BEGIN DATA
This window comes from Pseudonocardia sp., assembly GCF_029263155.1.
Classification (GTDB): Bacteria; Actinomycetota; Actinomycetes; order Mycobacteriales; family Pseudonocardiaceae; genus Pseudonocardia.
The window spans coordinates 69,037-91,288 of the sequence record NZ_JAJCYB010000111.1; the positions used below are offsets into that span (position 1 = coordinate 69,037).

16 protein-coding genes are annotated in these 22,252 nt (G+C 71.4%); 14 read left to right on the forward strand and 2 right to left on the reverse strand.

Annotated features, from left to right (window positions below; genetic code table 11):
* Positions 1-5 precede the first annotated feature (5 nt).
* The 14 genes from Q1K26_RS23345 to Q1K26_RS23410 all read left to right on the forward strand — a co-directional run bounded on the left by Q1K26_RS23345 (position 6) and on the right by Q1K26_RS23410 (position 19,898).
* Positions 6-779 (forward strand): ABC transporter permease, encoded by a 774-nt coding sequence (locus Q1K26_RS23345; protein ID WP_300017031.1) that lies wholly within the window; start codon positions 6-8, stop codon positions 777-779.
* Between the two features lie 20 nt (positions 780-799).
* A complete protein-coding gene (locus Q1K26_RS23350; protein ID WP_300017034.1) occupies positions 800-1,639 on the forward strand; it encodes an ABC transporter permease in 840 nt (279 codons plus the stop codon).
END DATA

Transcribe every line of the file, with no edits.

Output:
This window comes from Pseudonocardia sp., assembly GCF_029263155.1.
Classification (GTDB): Bacteria; Actinomycetota; Actinomycetes; order Mycobacteriales; family Pseudonocardiaceae; genus Pseudonocardia.
The window spans coordinates 69,037-91,288 of the sequence record NZ_JAJCYB010000111.1; the positions used below are offsets into that span (position 1 = coordinate 69,037).

16 protein-coding genes are annotated in these 22,252 nt (G+C 71.4%); 14 read left to right on the forward strand and 2 right to left on the reverse strand.

Annotated features, from left to right (window positions below; genetic code table 11):
* Positions 1-5 precede the first annotated feature (5 nt).
* The 14 genes from Q1K26_RS23345 to Q1K26_RS23410 all read left to right on the forward strand — a co-directional run bounded on the left by Q1K26_RS23345 (position 6) and on the right by Q1K26_RS23410 (position 19,898).
* Positions 6-779 (forward strand): ABC transporter permease, encoded by a 774-nt coding sequence (locus Q1K26_RS23345; protein ID WP_300017031.1) that lies wholly within the window; start codon positions 6-8, stop codon positions 777-779.
* Between the two features lie 20 nt (positions 780-799).
* A complete protein-coding gene (locus Q1K26_RS23350; protein ID WP_300017034.1) occupies positions 800-1,639 on the forward strand; it encodes an ABC transporter permease in 840 nt (279 codons plus the stop codon).